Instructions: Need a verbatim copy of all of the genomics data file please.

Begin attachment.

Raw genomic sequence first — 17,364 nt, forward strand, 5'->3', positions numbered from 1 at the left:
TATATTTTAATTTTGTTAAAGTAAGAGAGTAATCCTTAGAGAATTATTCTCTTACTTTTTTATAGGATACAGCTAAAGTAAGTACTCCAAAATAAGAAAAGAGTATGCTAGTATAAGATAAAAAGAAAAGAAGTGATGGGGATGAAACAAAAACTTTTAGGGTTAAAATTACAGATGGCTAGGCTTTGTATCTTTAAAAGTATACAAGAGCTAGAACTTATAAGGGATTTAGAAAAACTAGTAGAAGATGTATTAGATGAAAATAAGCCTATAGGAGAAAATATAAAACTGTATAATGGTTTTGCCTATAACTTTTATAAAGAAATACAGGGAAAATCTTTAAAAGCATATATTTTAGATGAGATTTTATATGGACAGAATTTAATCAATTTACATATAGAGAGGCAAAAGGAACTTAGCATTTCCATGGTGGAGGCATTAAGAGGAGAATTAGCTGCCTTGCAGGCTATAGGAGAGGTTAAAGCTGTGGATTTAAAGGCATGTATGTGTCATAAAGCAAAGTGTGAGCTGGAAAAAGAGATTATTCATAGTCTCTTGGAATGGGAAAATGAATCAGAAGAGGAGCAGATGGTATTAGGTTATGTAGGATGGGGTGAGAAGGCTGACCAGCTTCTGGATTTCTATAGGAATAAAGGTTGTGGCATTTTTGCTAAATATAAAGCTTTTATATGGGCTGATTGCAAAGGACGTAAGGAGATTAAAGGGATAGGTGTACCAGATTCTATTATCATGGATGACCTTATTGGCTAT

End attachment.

Raw genomic sequence first — 17,364 nt, forward strand, 5'->3', positions numbered from 1 at the left:
TATATTTTAATTTTGTTAAAGTAAGAGAGTAATCCTTAGAGAATTATTCTCTTACTTTTTTATAGGATACAGCTAAAGTAAGTACTCCAAAATAAGAAAAGAGTATGCTAGTATAAGATAAAAAGAAAAGAAGTGATGGGGATGAAACAAAAACTTTTAGGGTTAAAATTACAGATGGCTAGGCTTTGTATCTTTAAAAGTATACAAGAGCTAGAACTTATAAGGGATTTAGAAAAACTAGTAGAAGATGTATTAGATGAAAATAAGCCTATAGGAGAAAATATAAAACTGTATAATGGTTTTGCCTATAACTTTTATAAAGAAATACAGGGAAAATCTTTAAAAGCATATATTTTAGATGAGATTTTATATGGACAGAATTTAATCAATTTACATATAGAGAGGCAAAAGGAACTTAGCATTTCCATGGTGGAGGCATTAAGAGGAGAATTAGCTGCCTTGCAGGCTATAGGAGAGGTTAAAGCTGTGGATTTAAAGGCATGTATGTGTCATAAAGCAAAGTGTGAGCTGGAAAAAGAGATTATTCATAGTCTCTTGGAATGGGAAAATGAATCAGAAGAGGAGCAGATGGTATTAGGTTATGTAGGATGGGGTGAGAAGGCTGACCAGCTTCTGGATTTCTATAGGAATAAAGGTTGTGGCATTTTTGCTAAATATAAAGCTTTTATATGGGCTGATTGCAAAGGACGTAAGGAGATTAAAGGGATAGGTGTACCAGATTCTATTATCATGGATGACCTTATTGGCTAT